(Guitar Book). Bassist James Jamerson was the embodiment of the Motown spirit and groove the invisible entity whose playing inspired thousands. His tumultuous life and musical brilliance are explored in depth through hundreds of interviews, 49 transcribed musical scores, two hours of recorded all-star performances, and more than 50 rarely seen photos in this stellar tribute to behind-the-scenes Motown. Features a 120-minute CD Allan Slutsky's 2002 documentary of the same name is the winner of the New York Film Critics "Best Documentary of the Year" award
A great book about becoming an artist, Woolgathering tells of a youngster finding herself as she learns the noble vocation of woolgathering, a worthy calling that seemed a good job for me. She discovers often at night, often in nature the pleasures of rescuing a fleeting thought. Deeply moving, Wool- gathering calls up our own memories, as the child glimpses and gleans, piecing together a crazy quilt of truths. Smith introduces us to her tribe, a race of cloud dwellers, and to the fierce, vital pleasures of cloud watching and stargazing and wandering.A radiant new autobiographical piece, Two Worlds (which was not in the original 1992 Hanuman edition of Woolgathering), and the author s photographs and illustrations are also included. Woolgathering celebrates the sacred nature of creation with Smith s beautiful style, acclaimed as glorious (NPR), spellbinding (Booklist), rare and ferocious (Salon), and shockingly beautiful (New York Magazine).
How does rock music impact culture? According to authors B. Lee Cooper and Wayne S. Haney, it is central to the definition of society and has had a great impact on shaping American culture. In Rock Music in American Popular Culture, insightful essays and book reviews explore ways popular culture items can be used to explore American values. This fascinating book is arranged alphabetically for quick and easy reference to specific topics, but the book is equally enjoyable to read straight through.The influence of rock era music is evident throughout the text, demonstrating how various topics in the popular culture field are interconnected. Students in popular culture survey courses and American studies classes will be fascinated by these unique explorations of how family businesses, games, nursery rhymes, rock and roll legends, and other musical ventures shed light on our society and how they have shaped American values over the years.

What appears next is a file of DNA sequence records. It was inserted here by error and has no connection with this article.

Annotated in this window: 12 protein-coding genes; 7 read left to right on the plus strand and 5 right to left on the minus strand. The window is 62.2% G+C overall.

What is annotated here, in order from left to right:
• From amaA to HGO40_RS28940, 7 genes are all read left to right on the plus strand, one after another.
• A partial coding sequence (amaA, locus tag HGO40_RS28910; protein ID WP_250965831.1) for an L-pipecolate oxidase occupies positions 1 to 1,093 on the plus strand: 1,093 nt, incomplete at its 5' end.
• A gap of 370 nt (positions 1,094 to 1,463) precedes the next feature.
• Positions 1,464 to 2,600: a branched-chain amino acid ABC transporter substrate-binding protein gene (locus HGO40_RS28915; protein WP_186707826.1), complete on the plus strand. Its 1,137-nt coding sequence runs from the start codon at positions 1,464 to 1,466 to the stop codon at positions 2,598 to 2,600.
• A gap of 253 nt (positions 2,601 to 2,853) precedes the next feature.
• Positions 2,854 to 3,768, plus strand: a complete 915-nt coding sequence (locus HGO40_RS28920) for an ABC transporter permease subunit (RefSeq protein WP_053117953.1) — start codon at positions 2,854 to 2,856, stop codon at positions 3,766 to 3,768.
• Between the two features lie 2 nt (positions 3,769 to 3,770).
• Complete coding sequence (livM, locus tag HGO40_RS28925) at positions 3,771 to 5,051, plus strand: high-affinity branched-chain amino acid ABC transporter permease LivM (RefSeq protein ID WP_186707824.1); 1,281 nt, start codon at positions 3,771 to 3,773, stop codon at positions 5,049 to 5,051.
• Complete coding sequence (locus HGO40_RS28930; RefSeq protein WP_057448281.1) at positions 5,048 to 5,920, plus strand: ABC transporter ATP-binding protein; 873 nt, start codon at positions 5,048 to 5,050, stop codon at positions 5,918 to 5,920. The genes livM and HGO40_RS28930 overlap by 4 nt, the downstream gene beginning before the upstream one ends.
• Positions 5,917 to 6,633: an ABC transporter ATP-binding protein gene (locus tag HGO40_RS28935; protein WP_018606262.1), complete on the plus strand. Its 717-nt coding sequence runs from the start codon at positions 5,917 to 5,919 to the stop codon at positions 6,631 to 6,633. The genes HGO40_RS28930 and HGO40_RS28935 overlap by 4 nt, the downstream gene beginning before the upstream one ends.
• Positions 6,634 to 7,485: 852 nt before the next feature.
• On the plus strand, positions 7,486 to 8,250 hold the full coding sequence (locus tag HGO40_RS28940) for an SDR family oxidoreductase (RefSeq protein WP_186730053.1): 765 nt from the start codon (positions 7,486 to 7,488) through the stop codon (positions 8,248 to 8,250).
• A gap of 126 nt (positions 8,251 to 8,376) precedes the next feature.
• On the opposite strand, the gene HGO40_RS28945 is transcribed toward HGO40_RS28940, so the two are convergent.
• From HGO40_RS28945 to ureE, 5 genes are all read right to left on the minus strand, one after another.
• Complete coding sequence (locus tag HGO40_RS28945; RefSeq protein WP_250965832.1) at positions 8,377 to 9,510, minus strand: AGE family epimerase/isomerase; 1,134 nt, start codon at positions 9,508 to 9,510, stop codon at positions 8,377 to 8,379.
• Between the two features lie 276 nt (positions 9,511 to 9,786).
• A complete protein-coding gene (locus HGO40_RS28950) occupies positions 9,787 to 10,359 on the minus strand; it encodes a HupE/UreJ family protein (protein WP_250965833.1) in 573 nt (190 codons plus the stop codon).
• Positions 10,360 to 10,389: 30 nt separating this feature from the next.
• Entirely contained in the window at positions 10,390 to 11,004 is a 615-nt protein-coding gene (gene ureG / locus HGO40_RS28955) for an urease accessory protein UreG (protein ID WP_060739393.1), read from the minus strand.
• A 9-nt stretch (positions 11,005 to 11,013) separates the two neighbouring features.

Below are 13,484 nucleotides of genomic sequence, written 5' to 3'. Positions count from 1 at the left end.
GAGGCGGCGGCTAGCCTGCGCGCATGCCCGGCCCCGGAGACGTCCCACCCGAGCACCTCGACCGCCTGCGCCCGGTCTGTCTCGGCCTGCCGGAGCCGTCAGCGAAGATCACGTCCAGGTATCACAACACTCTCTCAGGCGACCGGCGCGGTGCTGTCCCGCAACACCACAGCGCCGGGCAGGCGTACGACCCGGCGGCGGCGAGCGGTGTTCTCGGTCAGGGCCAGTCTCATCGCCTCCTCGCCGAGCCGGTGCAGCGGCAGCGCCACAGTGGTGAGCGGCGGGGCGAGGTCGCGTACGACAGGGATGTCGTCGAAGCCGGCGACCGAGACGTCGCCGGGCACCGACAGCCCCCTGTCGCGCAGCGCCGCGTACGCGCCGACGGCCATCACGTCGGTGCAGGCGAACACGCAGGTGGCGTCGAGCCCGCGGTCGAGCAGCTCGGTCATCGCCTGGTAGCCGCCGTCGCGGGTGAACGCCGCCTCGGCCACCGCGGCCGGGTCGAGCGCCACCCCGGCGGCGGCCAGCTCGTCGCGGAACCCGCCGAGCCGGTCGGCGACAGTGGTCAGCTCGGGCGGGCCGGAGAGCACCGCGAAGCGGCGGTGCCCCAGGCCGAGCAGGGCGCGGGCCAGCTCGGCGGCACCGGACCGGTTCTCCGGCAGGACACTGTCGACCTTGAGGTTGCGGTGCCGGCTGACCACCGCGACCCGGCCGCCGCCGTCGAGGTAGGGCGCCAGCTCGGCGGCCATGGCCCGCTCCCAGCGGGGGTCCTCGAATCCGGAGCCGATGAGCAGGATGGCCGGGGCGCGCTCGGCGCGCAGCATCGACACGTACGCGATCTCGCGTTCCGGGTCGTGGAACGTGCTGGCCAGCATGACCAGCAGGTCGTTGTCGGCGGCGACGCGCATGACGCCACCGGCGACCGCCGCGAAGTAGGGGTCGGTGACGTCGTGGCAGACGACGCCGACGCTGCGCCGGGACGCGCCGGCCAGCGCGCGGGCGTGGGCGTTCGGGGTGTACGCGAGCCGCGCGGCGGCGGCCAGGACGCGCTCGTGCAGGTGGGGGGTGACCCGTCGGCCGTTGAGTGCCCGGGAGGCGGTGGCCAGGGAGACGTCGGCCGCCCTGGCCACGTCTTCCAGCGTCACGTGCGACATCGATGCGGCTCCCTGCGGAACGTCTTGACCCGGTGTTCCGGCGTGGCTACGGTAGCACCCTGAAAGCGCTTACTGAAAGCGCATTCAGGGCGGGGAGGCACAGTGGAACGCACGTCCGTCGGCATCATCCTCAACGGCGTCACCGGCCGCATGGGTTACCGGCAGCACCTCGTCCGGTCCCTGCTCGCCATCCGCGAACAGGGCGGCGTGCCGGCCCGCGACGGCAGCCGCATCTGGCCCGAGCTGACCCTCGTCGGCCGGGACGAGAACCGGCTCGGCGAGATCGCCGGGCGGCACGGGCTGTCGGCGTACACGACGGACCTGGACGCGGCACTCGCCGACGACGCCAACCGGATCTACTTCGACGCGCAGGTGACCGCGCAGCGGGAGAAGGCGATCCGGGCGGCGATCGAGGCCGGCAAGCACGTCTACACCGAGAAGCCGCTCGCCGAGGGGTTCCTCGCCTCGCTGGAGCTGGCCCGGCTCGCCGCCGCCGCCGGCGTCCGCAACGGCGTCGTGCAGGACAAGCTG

It was a scene that had many names: some original members referred
to themselves as punks, others, new romantics, new wavers, the
bats, or the morbids. "Goth" did not gain lexical currency until
the late 1980s. But no matter what term was used, "postpunk"
encompasses all the incarnations of the 1980s alternative movement.
"Some Wear Leather, Some Wear Lace "is a visual and oral history of
the first decade of the scene. Featuring interviews with both the
performers and the audience to capture the community on and off
stage, the book places personal snapshots alongside professional
photography to reveal a unique range of fashions, bands, and
Once found only on college radio and small clubs, indie rock has exploded from the underground phenomenon its name suggests to a major rock genre with arena concerts and major label successes from the Flaming Lips and Fastbacks to Bright Eyes and Modest Mouse. Through this radical evolution of the past decade, photographer Peter Ellenby has captured the bands and musicians that make up this vibrant scene. An impromptu shooter with a fan's eye, Ellenby uses an array of cameras some of the plastic toy variety that reveal the energy and street ethic that these bands live and work by. Hundreds of pictures create a document of a vital music scene that has sent some to superstardom and defined a generation. Comes with a 21-track CD with music by Death Cab for Cutie, American Music Club, The Wedding Present, and other bands that created this groundbreaking phenomenon.